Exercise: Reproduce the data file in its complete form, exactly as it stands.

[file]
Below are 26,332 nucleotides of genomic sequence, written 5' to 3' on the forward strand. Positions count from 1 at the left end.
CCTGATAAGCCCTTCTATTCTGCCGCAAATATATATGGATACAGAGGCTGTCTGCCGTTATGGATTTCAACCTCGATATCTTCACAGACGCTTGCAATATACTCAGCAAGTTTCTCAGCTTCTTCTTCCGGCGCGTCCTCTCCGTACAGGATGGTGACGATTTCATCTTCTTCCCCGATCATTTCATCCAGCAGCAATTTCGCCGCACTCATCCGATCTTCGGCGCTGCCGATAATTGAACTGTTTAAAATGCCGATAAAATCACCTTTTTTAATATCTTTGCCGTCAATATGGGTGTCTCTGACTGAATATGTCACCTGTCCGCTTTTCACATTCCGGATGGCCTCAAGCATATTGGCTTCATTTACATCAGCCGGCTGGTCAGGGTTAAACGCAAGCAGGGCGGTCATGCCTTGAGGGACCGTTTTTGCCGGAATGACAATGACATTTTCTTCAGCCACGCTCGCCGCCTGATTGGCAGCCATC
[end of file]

Below are 26,332 nucleotides of genomic sequence, written 5' to 3' on the forward strand. Positions count from 1 at the left end.
CCTGATAAGCCCTTCTATTCTGCCGCAAATATATATGGATACAGAGGCTGTCTGCCGTTATGGATTTCAACCTCGATATCTTCACAGACGCTTGCAATATACTCAGCAAGTTTCTCAGCTTCTTCTTCCGGCGCGTCCTCTCCGTACAGGATGGTGACGATTTCATCTTCTTCCCCGATCATTTCATCCAGCAGCAATTTCGCCGCACTCATCCGATCTTCGGCGCTGCCGATAATTGAACTGTTTAAAATGCCGATAAAATCACCTTTTTTAATATCTTTGCCGTCAATATGGGTGTCTCTGACTGAATATGTCACCTGTCCGCTTTTCACATTCCGGATGGCCTCAAGCATATTGGCTTCATTTACATCAGCCGGCTGGTCAGGGTTAAACGCAAGCAGGGCGGTCATGCCTTGAGGGACCGTTTTTGCCGGAATGACAATGACATTTTCTTCAGCCACGCTCGCCGCCTGATTGGCAGCCATC